Puerto Rico Status Act: What It Really Means | Puerto Rico 51st

H.R. 8393 proves no political party can succeed with Puerto Rico voters on status options without securing future U.S. citizenship, and THAT makes future statehood inevitable

How statehood came out ahead in the H.R. 8393 compromise

In a bipartisan 233-191 vote on December 15, 2022, the U.S. House of Representatives passed H.R. 8393, enabling a federally recognized political status referendum in Puerto Rico. The ballot would include the permanent options of statehood or independence, or a third choice of political union called free association that the U.S. or Puerto Rico could terminate in favor of full independence at any time.

It is not insignificant that supporters of all three political status options endorsed the so-called compromise bill. However, the single most significant new political reality embodied in H.R. 8393 is that political supporters of all three status options – statehood, independence and free association – in effect recognized no option would be likely to prevail in a referendum without securing U.S. citizenship in the future.

Achieving a compromise in Congress that kept the status options proposed by independence and free association factions on the status referendum ballot under H.R. 8393 was not the hardest part of this process for opponents of statehood. The real challenge for independence/free association leaders was to define status options that attract voters in the status referendum to anti-statehood options. Seemingly out of desperation to do that, the independence/free association leaders adopted a platform promising continued U.S. citizenship.

What that means, in essence, is the anti-statehood faction embraced U.S. citizenship, which is the primary attraction of the statehood brand, so to speak. That enables marketing the independence/free association brand by hijacking the most popular feature of the statehood brand.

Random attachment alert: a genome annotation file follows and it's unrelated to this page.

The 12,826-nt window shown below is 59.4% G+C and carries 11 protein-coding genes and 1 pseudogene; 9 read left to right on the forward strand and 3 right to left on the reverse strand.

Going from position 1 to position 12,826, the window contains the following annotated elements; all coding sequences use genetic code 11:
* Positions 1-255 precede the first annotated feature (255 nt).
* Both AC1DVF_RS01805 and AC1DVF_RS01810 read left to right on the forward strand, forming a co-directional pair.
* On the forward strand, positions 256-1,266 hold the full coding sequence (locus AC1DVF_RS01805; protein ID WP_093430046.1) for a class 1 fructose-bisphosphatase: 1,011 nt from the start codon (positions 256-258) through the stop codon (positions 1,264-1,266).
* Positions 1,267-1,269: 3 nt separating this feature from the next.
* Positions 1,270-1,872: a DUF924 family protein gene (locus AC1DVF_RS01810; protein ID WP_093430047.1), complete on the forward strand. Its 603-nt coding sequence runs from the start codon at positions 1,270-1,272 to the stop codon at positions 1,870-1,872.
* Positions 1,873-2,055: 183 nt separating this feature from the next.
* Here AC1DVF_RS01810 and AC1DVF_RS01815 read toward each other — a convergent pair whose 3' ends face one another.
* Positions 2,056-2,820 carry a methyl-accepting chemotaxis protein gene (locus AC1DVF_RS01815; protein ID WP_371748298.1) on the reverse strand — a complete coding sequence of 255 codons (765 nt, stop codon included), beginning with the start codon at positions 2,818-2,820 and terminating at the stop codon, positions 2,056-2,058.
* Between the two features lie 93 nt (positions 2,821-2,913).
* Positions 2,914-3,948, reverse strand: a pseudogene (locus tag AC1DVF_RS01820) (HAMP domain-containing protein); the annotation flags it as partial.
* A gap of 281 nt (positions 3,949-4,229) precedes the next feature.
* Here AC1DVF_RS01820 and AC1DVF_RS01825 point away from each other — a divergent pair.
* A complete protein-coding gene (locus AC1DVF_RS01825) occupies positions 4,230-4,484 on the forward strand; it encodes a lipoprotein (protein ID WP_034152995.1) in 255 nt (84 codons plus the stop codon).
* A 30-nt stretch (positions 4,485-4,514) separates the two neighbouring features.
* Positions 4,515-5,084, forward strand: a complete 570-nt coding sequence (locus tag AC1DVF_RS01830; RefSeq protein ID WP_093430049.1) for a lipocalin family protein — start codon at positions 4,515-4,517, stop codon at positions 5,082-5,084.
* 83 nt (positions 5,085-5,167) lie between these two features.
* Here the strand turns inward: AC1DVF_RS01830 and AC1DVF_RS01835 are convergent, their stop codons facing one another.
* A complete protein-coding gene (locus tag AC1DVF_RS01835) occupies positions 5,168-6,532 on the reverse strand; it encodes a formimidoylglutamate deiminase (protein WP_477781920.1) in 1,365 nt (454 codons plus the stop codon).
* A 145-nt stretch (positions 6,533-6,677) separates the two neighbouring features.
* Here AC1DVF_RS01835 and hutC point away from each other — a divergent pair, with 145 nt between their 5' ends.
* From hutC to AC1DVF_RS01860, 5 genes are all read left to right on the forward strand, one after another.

Citizenship under independence

Of course, even if it weren’t historically and constitutionally without precedent, a U.S. citizenship scheme under independence and free association could continue to be provided only by permission of Congress under federal treaty law subject to termination at any time. As such it would be subject to statutory specifications and conditions, as well as the sovereign power of Congress to end its future conferral, even less certain in the future than statutory citizenship under federal territorial law currently.

In contrast, only citizenship under statehood is permanently secured by the U.S. Constitution. The hard truth is that fully equal and permanent citizenship comes only with statehood. Thus, the “compromise” House-passed bill proves the anti-statehood movement recognizes its options are dead on arrival unless independence and free association include U.S. citizenship, even if it is statutory and therefore neither truly equal nor permanent.

It is revealing that Democratic House Majority Leader Hoyer and the Republican House Committee Member from Puerto Rico, Congresswoman Gonzalez Colon, had to take the unprecedented step of including citizenship in non-territorial options other than statehood. That’s apparently what anti-statehood faction supporters demanded for a bill that puts Puerto Rico status on the national agenda to be passed.

This reminds us that the preamble to the Puerto Rico territorial constitution declares U.S. citizenship foundational to the identity of the Puerto Rico body politic. Yet, only statehood secures the full and permanent U.S. citizenship that the Puerto Rico constitution does not and never will secure without admission as a state.

What next?

Equal rights of citizenship under the U.S. Constitution come only with admission to statehood. As we have learned again from the U.S. Supreme Court repeatedly in recent years, the federal courts can’t order social equity that only Congress can provide, and courts can’t apply the U.S. Constitution in Puerto Rico the same as in states unless Puerto Rico becomes a state.

There are constitutional, legal and policy questions that arise from these unprecedented and controversial citizenship features of the separate sovereignty status options in H.R. 8393. The opportunity to address those questions and seek approval of final legislation on Puerto Rico status in the House and Senate now presents itself.

Since the House Committee on Natural Resources reported H.R. 8393 to the full House without a hearing, a logical next step would be for the new Committee leadership to hold a hearing on the citizenship provisions of the bill and invite experts from the U.S. government to provide comments and analysis on that topic.

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